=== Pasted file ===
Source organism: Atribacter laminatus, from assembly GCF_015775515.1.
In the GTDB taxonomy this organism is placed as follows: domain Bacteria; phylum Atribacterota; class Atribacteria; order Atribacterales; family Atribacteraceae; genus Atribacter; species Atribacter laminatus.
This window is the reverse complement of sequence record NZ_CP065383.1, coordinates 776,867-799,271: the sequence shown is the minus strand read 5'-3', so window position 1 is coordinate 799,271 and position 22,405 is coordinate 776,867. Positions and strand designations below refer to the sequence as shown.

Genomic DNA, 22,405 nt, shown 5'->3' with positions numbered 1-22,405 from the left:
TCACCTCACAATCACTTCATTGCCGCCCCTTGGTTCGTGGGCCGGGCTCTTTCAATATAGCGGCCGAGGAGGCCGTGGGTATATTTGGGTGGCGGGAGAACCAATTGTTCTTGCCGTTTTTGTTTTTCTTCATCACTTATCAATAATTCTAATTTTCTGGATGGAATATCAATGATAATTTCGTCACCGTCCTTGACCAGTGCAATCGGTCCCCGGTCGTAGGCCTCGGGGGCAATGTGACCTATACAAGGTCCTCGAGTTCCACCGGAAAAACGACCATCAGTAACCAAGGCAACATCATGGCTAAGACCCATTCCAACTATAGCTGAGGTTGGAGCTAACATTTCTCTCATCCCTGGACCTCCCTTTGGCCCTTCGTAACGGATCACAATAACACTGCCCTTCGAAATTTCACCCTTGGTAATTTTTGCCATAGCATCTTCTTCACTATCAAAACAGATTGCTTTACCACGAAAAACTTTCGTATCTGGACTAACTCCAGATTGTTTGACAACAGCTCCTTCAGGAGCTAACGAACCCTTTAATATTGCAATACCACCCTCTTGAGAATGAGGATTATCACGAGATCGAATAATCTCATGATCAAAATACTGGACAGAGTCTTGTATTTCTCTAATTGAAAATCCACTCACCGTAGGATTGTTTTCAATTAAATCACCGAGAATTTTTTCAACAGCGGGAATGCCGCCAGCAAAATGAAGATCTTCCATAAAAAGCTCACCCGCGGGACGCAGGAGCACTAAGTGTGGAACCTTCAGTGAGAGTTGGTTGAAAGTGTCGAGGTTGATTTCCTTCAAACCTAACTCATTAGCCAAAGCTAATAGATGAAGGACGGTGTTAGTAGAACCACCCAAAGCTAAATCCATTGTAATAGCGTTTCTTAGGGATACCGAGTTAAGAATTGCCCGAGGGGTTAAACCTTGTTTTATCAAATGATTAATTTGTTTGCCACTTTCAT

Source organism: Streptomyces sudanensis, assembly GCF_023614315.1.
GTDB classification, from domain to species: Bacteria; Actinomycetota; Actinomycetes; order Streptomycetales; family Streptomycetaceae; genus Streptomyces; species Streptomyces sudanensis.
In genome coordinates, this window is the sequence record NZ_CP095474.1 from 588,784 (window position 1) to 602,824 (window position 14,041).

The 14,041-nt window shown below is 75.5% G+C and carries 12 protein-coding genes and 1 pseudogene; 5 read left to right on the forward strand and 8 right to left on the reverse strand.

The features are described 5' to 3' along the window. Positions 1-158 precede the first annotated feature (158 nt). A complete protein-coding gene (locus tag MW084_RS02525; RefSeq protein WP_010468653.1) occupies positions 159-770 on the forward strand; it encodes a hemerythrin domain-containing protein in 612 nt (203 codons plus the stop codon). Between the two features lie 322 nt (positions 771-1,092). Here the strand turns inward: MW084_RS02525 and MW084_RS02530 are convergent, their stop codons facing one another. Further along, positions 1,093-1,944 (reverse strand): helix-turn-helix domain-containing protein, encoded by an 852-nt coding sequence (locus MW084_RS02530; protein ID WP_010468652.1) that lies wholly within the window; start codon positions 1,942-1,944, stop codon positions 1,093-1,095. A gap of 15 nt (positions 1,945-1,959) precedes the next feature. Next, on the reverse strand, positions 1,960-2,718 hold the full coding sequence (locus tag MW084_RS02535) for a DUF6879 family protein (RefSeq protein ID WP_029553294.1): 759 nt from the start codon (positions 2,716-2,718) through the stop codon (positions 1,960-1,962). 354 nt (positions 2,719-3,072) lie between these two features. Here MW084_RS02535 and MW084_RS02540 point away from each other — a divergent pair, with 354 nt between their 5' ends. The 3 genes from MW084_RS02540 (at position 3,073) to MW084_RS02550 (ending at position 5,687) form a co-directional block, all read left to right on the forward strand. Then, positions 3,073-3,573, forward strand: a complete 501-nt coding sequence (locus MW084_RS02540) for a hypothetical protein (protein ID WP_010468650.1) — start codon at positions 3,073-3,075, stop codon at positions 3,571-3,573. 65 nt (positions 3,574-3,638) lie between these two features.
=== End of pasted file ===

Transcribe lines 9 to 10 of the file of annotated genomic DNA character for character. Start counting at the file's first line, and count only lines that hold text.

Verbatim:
The 14,041-nt window shown below is 75.5% G+C and carries 12 protein-coding genes and 1 pseudogene; 5 read left to right on the forward strand and 8 right to left on the reverse strand.

The features are described 5' to 3' along the window. Positions 1-158 precede the first annotated feature (158 nt). A complete protein-coding gene (locus tag MW084_RS02525; RefSeq protein WP_010468653.1) occupies positions 159-770 on the forward strand; it encodes a hemerythrin domain-containing protein in 612 nt (203 codons plus the stop codon). Between the two features lie 322 nt (positions 771-1,092). Here the strand turns inward: MW084_RS02525 and MW084_RS02530 are convergent, their stop codons facing one another. Further along, positions 1,093-1,944 (reverse strand): helix-turn-helix domain-containing protein, encoded by an 852-nt coding sequence (locus MW084_RS02530; protein ID WP_010468652.1) that lies wholly within the window; start codon positions 1,942-1,944, stop codon positions 1,093-1,095. A gap of 15 nt (positions 1,945-1,959) precedes the next feature. Next, on the reverse strand, positions 1,960-2,718 hold the full coding sequence (locus tag MW084_RS02535) for a DUF6879 family protein (RefSeq protein ID WP_029553294.1): 759 nt from the start codon (positions 2,716-2,718) through the stop codon (positions 1,960-1,962). 354 nt (positions 2,719-3,072) lie between these two features. Here MW084_RS02535 and MW084_RS02540 point away from each other — a divergent pair, with 354 nt between their 5' ends. The 3 genes from MW084_RS02540 (at position 3,073) to MW084_RS02550 (ending at position 5,687) form a co-directional block, all read left to right on the forward strand. Then, positions 3,073-3,573, forward strand: a complete 501-nt coding sequence (locus MW084_RS02540) for a hypothetical protein (protein ID WP_010468650.1) — start codon at positions 3,073-3,075, stop codon at positions 3,571-3,573. 65 nt (positions 3,574-3,638) lie between these two features.